I'm pretty sure we could do all of that with the $30-40 billion we'll be spending on a crossing.
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  #38  
Old Posted Jun 13, 2008, 12:04 PM
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Well, who knows. If the price of natural gas and oil continues to skyrocket, BC could well go the way of Norway, a country that is swimming in oil money. They'll spend money to bore a highway tunnel through a mountain to connect a village of a couple of hundred people
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  #39  
Old Posted Jun 13, 2008, 4:40 PM
WarrenC12 WarrenC12 is offline
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Quote:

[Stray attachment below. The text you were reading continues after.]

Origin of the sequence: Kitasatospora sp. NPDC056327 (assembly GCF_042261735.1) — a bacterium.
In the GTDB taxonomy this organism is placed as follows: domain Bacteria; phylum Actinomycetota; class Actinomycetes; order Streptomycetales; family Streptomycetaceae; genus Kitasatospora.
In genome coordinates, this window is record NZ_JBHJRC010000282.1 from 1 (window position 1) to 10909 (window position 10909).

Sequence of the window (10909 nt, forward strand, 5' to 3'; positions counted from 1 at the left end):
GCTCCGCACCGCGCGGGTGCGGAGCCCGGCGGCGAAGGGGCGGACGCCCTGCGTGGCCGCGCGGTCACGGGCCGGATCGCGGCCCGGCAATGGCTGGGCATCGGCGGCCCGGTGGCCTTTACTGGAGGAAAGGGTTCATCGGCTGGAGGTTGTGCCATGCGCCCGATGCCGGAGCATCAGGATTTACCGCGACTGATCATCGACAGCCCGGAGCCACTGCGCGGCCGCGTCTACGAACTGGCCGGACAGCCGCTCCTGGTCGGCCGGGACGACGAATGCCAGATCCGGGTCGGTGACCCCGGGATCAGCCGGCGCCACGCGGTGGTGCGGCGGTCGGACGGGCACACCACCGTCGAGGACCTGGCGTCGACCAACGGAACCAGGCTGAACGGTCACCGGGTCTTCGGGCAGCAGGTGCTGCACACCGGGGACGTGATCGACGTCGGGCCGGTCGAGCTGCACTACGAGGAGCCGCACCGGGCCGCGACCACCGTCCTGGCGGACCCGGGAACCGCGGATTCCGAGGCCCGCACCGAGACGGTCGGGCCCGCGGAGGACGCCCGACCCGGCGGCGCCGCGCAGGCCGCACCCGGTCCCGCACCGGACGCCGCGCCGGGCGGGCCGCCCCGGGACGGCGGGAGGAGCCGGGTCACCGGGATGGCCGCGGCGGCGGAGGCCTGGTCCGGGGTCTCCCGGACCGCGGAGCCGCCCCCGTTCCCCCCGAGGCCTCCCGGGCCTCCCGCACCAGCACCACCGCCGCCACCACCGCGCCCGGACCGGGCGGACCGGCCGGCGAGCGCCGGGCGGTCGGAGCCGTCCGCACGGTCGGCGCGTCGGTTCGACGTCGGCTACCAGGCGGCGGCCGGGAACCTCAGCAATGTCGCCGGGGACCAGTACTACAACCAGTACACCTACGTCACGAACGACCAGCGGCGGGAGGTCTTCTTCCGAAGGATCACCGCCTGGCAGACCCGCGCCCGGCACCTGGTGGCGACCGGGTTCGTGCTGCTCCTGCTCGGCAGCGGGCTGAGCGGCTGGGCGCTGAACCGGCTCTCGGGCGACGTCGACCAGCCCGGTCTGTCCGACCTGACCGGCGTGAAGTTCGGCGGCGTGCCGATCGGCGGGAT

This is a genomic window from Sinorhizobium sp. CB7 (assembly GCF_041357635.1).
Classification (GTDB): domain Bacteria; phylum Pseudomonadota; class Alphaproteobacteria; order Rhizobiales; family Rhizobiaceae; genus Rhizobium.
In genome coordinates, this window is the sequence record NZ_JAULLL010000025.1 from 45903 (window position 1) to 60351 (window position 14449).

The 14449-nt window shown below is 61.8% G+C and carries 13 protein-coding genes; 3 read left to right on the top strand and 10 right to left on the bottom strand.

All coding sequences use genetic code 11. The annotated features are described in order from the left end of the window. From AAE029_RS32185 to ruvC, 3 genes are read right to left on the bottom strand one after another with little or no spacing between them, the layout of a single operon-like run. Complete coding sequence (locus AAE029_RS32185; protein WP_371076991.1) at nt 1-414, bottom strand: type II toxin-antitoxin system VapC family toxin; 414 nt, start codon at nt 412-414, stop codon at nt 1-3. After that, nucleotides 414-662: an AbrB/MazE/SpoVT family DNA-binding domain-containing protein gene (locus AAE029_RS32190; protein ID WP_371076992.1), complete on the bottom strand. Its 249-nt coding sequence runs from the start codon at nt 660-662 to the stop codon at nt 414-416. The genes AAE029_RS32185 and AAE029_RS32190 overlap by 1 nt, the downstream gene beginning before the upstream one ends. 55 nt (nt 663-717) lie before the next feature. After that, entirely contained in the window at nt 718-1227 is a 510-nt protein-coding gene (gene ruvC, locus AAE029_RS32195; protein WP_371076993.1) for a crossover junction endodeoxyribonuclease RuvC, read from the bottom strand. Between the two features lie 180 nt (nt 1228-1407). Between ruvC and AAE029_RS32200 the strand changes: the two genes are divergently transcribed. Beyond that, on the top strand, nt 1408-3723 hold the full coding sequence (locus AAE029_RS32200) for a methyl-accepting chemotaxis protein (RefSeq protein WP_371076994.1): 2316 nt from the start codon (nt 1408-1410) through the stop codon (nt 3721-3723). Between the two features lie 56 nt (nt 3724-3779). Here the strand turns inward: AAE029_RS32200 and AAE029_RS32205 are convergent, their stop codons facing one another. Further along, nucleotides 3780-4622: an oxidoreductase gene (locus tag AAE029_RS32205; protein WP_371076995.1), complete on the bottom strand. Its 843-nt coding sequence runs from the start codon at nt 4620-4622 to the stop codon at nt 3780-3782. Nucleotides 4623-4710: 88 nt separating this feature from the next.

Originally Posted by Nutterbug View Post
I have a better idea.

Don't live on the Island if you don't want to take the ferry.
We have a winner!

I think a bridge to the Island would be great, but its too deep to make a normal bridge, and the water is too violent in areas for a good floating bridge.

Show me a bridge to Gibsons first! Its not even an island!
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  #40  
Old Posted Jun 13, 2008, 4:46 PM
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Show me decent public transit in Vancouver and Victoria first. Forget this white elephant bridge nonsense.

Bridge probably wont happen in our lifetimes, maybe maybe near the end of our lifetimes. That and it couldn't be a bridge for many reasons, it would have to be a tunnel if built at all.
1. too long
2. Too deep
3. Too much shipping
4. Gulf Islands parks and environmentalists.